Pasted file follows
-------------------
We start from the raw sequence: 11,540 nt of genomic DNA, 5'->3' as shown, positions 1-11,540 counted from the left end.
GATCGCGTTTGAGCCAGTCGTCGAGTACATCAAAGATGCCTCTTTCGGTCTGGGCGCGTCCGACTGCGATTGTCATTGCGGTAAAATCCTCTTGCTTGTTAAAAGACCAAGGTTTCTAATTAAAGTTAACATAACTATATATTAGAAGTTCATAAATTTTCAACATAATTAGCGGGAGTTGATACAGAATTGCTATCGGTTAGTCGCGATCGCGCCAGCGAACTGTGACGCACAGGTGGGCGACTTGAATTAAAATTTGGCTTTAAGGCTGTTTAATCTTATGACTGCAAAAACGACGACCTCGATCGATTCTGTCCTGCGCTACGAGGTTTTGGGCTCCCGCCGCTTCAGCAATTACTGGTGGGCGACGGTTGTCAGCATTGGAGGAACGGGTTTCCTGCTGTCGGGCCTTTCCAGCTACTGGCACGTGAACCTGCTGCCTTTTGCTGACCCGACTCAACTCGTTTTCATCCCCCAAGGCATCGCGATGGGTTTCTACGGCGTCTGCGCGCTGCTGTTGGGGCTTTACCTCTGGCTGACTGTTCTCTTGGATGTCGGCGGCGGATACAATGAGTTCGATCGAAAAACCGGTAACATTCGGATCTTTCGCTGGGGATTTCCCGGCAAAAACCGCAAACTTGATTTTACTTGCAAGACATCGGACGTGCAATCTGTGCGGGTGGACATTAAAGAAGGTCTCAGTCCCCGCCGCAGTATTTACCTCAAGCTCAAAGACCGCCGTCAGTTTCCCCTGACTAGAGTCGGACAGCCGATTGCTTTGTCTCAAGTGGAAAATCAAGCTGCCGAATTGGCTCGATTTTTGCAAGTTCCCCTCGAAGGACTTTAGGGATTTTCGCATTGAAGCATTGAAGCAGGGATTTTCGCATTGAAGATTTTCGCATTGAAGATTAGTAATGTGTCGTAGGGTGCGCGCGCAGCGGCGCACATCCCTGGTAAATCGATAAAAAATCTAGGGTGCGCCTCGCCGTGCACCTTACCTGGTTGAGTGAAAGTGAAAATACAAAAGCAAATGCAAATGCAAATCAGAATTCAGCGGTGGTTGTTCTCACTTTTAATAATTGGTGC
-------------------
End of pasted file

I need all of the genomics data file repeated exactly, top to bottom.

We start from the raw sequence: 11,540 nt of genomic DNA, 5'->3' as shown, positions 1-11,540 counted from the left end.
GATCGCGTTTGAGCCAGTCGTCGAGTACATCAAAGATGCCTCTTTCGGTCTGGGCGCGTCCGACTGCGATTGTCATTGCGGTAAAATCCTCTTGCTTGTTAAAAGACCAAGGTTTCTAATTAAAGTTAACATAACTATATATTAGAAGTTCATAAATTTTCAACATAATTAGCGGGAGTTGATACAGAATTGCTATCGGTTAGTCGCGATCGCGCCAGCGAACTGTGACGCACAGGTGGGCGACTTGAATTAAAATTTGGCTTTAAGGCTGTTTAATCTTATGACTGCAAAAACGACGACCTCGATCGATTCTGTCCTGCGCTACGAGGTTTTGGGCTCCCGCCGCTTCAGCAATTACTGGTGGGCGACGGTTGTCAGCATTGGAGGAACGGGTTTCCTGCTGTCGGGCCTTTCCAGCTACTGGCACGTGAACCTGCTGCCTTTTGCTGACCCGACTCAACTCGTTTTCATCCCCCAAGGCATCGCGATGGGTTTCTACGGCGTCTGCGCGCTGCTGTTGGGGCTTTACCTCTGGCTGACTGTTCTCTTGGATGTCGGCGGCGGATACAATGAGTTCGATCGAAAAACCGGTAACATTCGGATCTTTCGCTGGGGATTTCCCGGCAAAAACCGCAAACTTGATTTTACTTGCAAGACATCGGACGTGCAATCTGTGCGGGTGGACATTAAAGAAGGTCTCAGTCCCCGCCGCAGTATTTACCTCAAGCTCAAAGACCGCCGTCAGTTTCCCCTGACTAGAGTCGGACAGCCGATTGCTTTGTCTCAAGTGGAAAATCAAGCTGCCGAATTGGCTCGATTTTTGCAAGTTCCCCTCGAAGGACTTTAGGGATTTTCGCATTGAAGCATTGAAGCAGGGATTTTCGCATTGAAGATTTTCGCATTGAAGATTAGTAATGTGTCGTAGGGTGCGCGCGCAGCGGCGCACATCCCTGGTAAATCGATAAAAAATCTAGGGTGCGCCTCGCCGTGCACCTTACCTGGTTGAGTGAAAGTGAAAATACAAAAGCAAATGCAAATGCAAATCAGAATTCAGCGGTGGTTGTTCTCACTTTTAATAATTGGTGC